Thus, it is told in the Talmud about the great Amoraim who would make every effort to prevent the Land of Israel from being seen in a negative light (See Ketubot 112A). If Rabbi Chanina, while walking in Eretz Yisrael, saw a stumbling block in the road, he would remove it. Rashi explains that he would clear roadways and repair obstructions because of his love for the Land. He would always seek out things that needed to be corrected, so that no one would speak badly about her roads.
Similarly, when they were conducting a Torah class outside, Rabbi Ami and Rabbi Asi would be careful to seat their students in the most comfortable place. In the morning, when it was a little cool, they would seat them in the sun. Towards the afternoon, when the sun became hot, they would seat them in the shade – so that no one would complain about Eretz Yisrael or about its climate.
Today, it is contingent upon us to rectify the sin of the Spies by praising the Land of Israel, and by thanking God for the wonderful present which He bequeathed to our fathers and to us. This is particularly applicable in our generation when millions of Jews, through the kindness of God, have merited immigrating to Israel, building families, and settling the Land – something which was denied to generations of righteous and holy Jews in the past. Therefore, we are obligated to constantly praise Eretz Yisrael, to cherish her landscapes, to beautify her open stretches with trees and flowers, to rebuild her highways, and to construct attractive and comfortable homes. We must also constantly repeat the words of Yehoshua and Calev, who stood up against all the evildoers and said, “The Land is very, very good” (Bamidbar 14:7), thus countering and rectifying the deep blemishes left by the sin of the Spies. Consequently, more Jews will be inspired to make aliyah, and fewer will leave her borders, thinking to find a better life elsewhere.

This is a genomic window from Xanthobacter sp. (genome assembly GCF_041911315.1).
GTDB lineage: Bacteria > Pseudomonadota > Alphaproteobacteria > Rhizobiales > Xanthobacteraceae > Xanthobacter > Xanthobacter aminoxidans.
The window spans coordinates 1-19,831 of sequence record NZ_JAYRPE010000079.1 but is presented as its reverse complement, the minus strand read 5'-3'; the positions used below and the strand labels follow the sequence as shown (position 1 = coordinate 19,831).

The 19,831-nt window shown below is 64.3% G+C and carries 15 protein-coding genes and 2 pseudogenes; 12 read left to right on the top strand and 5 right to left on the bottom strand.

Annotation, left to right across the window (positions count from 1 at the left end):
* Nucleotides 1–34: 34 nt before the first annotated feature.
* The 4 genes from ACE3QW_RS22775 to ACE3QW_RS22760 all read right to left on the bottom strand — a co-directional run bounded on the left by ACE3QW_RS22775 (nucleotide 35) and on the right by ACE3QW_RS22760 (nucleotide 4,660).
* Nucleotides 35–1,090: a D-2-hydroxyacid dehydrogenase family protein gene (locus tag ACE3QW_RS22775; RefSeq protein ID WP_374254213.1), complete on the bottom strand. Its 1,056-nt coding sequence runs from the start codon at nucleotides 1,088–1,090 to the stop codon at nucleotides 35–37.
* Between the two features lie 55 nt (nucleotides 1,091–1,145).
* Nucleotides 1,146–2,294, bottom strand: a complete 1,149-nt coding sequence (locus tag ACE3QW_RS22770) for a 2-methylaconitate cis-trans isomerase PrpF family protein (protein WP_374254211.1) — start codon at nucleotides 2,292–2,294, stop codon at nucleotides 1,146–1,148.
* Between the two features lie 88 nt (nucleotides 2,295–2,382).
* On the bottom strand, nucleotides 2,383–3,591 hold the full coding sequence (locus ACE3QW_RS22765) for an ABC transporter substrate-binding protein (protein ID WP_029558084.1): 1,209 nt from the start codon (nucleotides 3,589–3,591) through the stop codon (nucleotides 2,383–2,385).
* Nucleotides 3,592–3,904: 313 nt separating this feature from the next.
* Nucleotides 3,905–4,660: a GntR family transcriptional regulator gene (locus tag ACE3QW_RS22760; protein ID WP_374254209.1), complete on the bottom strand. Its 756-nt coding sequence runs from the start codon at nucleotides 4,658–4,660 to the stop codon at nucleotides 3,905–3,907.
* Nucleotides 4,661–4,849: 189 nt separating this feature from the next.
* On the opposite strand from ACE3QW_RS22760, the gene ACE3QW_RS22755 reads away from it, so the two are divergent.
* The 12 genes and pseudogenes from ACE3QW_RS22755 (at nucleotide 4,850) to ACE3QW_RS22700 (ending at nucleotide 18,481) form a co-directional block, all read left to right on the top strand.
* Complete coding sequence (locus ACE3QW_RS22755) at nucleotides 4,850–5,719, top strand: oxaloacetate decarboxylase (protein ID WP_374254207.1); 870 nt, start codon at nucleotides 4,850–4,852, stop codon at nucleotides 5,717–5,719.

We will finish this topic with the words of our teacher, Rabbi Avraham Yitzhak HaCohen Kook (Igrot Riyah, Letter 96): “The foundation of the exile, and the baseness which continues to proliferate in this world, stem from the lack of understanding of Eretz Yisrael, its sublime value and wisdom, and from not rectifying the sin of the Spies who spoke disparagingly about the Land. We are called upon to do the opposite – to speak her praises and herald her magnificence and glory, her holiness and honor. We can only hope that after all our praises, we merit to express even one iota of the proper transcendental desire due to “the Land of delight,” to the splendor of her illuminating Torah, to the genius of her illuminating wisdom, and to the Divine Inspiration which hovers upon her.”